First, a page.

The 106th edition of the Tour de France is my seventh consecutive Tour in a technical role. Looking into the peloton from my angle this past week, I have been reminded that being a New Zealander in one of the big World Tour teams at Tour de France level is never as straight forward as it seems. For those who don’t know much about cycling, it may seem simple; get on your bike, race to the end and the first one across the line wins. However, teams are strategically comprised of riders with different qualities, all blended together at the Tour, to give the team the best possibility to achieve the outcome it sets before the race departs.
There is huge complexity in tailoring a team to succeed on any level, during the 21 stages of the Tour de France. The roster of a World Tour team will number between 25 and 30 riders and the eight riders on that roster who best fit the team’s ambitions for the Tour will make the start line. Teams are all registered in, or have associated nationalities, normally aligned with their key financial backer. In our case, the Mitchelton-Scott team is Australian, Patrick Bevin’s CCC team is Polish, Tom Scully’s team is American and George Bennett’s Jumbo-Visma is Dutch. So for a Kiwi to make a European pro-team’s TdF roster, it’s fair to say they have to be going at least as good as, if not better, than the riders of the nations that those teams are associated with. Simply put, for a Kiwi to get a start at the Tour is something really special and often their role ends up being primarily a supportive one, to another designated rider.
This brings me to our own George Bennett. After a great start by him and his team over the past week, my heart has gone out to him. He has come so close to donning the Maillot Jaune, yet not being the designated product of the team’s final equation has thwarted any attempts by him to actually snatch it. He has ridden so well so far - particularly on the first stage when I saw him having to do a lot of the work early on to control the race for his team sprinter, Dutch rider, Dylan Groenewegan. By Stage 5, George had still managed to maintain his eye on the Maillot Jaune, sitting just 25 seconds off the overall leader and heading into Stage 6 - the first mountain top finish of this year’s Tour to La Planche des Belles Filles, which typically suits George. It wasn’t unfathomable for him to take the yellow jersey; he has had top ten results in grand tours before. Yet once again he had to forgo his own opportunities to help the designated leader, Dutch rider, Steven Kruijswijk, for the overall classification. George showed his class and not only carried out his role but maintained his reach on the Maillot Jaune at 47 seconds down and, as it turned out, proved to be the better of his team on the final climb - however, an early break stole the yellow jersey off Alaphilippe’s back.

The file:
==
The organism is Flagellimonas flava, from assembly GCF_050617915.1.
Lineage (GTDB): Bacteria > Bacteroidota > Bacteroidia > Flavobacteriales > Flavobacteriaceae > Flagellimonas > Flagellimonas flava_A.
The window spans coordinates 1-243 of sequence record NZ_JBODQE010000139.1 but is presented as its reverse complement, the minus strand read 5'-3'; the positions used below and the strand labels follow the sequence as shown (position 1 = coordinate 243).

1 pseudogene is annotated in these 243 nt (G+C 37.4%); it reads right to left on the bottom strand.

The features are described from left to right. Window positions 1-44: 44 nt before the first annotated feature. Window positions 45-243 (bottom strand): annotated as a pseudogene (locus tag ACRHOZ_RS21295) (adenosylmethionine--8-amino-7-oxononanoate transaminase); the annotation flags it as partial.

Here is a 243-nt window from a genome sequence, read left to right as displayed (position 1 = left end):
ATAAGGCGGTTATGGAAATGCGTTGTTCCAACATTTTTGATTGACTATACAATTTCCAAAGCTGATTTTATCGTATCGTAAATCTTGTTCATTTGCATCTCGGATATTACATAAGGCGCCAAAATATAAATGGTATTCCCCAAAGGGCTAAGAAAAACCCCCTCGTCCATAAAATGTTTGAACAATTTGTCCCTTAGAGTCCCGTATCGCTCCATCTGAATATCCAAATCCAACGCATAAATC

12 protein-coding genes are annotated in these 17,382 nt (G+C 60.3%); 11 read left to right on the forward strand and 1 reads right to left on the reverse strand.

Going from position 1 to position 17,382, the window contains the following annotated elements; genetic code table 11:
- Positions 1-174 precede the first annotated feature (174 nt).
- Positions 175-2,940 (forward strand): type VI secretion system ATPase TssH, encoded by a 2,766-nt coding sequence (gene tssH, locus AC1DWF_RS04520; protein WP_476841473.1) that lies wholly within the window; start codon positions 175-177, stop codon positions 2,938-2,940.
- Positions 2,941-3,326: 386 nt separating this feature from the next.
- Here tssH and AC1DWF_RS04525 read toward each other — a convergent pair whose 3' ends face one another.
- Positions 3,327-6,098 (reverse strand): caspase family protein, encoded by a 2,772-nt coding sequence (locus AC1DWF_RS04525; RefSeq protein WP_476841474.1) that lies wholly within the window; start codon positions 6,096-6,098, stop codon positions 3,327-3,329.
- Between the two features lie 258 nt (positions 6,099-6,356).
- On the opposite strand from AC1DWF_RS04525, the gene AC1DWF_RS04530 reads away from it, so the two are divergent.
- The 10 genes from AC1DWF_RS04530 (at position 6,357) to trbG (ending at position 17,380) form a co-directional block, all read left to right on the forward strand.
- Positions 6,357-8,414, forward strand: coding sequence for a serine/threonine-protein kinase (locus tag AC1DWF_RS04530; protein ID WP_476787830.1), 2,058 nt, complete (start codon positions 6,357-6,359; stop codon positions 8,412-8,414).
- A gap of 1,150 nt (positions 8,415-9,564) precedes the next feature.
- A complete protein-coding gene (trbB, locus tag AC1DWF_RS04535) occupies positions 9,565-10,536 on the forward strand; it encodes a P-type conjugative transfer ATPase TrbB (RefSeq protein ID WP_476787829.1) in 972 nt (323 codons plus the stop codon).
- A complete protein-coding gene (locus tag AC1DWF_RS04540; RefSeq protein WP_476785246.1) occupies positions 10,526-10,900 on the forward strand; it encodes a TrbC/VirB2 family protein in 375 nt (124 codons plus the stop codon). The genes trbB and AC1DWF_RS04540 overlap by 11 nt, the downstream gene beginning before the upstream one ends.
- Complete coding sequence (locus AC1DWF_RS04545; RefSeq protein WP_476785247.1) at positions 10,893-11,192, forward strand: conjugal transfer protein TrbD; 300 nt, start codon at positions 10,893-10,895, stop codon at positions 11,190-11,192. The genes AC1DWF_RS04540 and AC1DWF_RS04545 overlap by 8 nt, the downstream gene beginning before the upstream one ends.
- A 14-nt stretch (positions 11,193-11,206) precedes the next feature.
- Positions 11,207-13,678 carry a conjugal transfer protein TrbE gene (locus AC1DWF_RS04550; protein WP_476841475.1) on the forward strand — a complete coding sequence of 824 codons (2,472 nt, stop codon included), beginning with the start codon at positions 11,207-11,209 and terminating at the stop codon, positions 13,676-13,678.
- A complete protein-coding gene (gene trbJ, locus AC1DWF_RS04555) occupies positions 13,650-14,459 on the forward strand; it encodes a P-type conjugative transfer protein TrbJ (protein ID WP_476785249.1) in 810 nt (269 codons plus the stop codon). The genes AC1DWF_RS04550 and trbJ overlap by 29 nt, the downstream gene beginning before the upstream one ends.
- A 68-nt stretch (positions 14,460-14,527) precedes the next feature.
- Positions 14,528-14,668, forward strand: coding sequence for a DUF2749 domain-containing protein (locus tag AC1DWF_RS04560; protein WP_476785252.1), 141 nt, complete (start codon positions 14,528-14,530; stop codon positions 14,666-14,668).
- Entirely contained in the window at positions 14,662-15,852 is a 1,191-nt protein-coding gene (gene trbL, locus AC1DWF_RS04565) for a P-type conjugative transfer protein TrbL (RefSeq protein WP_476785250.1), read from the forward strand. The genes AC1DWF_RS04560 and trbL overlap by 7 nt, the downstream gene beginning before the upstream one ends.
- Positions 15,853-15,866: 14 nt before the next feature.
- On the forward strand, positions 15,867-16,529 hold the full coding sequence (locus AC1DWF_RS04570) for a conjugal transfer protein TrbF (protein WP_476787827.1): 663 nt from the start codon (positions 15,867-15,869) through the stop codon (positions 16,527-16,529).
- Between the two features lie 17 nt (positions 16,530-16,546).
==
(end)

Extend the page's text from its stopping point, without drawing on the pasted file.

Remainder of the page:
One of the inspiring aspects of cycling at this level is that it is a sport of sacrificial beauty and nabbing any outwardly perceived relevant result, requires a stoic commitment and selflessness from riders who themselves are highly capable. Any rider deviating from this role risks a lot in terms of reputation and respect from inner circles – in short, careers can be on the line. New Zealand fans can be proud that we have a selection of world class riders who are well respected, reliable and known for fitting in and getting the job done even at what might be perceived as ‘ our own expense’ from the outside. There is no doubt this altruistic work ethic runs a fine line in hamstringing oneself, but as fans we must keep the faith that the opportunity or chance will befall one of our riders along the route to Paris. As for George, he is still lying a few seconds ahead of the pure climbers, so the dream of a Kiwi in yellow is not all lost.
A general look back on the first week of the Tour paints a reasonably compliant picture with predictable outcomes in terms of stage winners. Thankfully, all the key players are still in the race with none of the typical carnage or dramas that usually affect the race playing out and, unlike some years, Ineos (formally Team Sky) have not stomped on the first mountain stage and taken a strangle hold from the get go. In fact, although he looked the strongest in the first mountain finish on Stage 6, last year’s winner, Gerraint Thomas, arrived to the bottom of the climb untypically without the full force of his normal power house team.
Unfortunately, Patrick Bevin didn’t see through the first week due to broken ribs, so here’s hoping he recovers quickly. I would not expect there to be any major shifts or moves from any of the big GC favourites over the coming week. The race heads from the east, on the German border, across to the south west to Pau next Friday, where we have the first and only individual time trial followed by a key stage on Saturday - finishing up the 19km climb to the top of the Tourmalet. These transition stages across the Massif Central might best be described as tax stages. They will not afford the contenders major gains, but they will come at a cost as the terrain is demanding and as the Tour de France always ensures, the intensity will be high. Limiting fatigue will be the key objective.
Words: Julian Dean
Photography: Chris Auld
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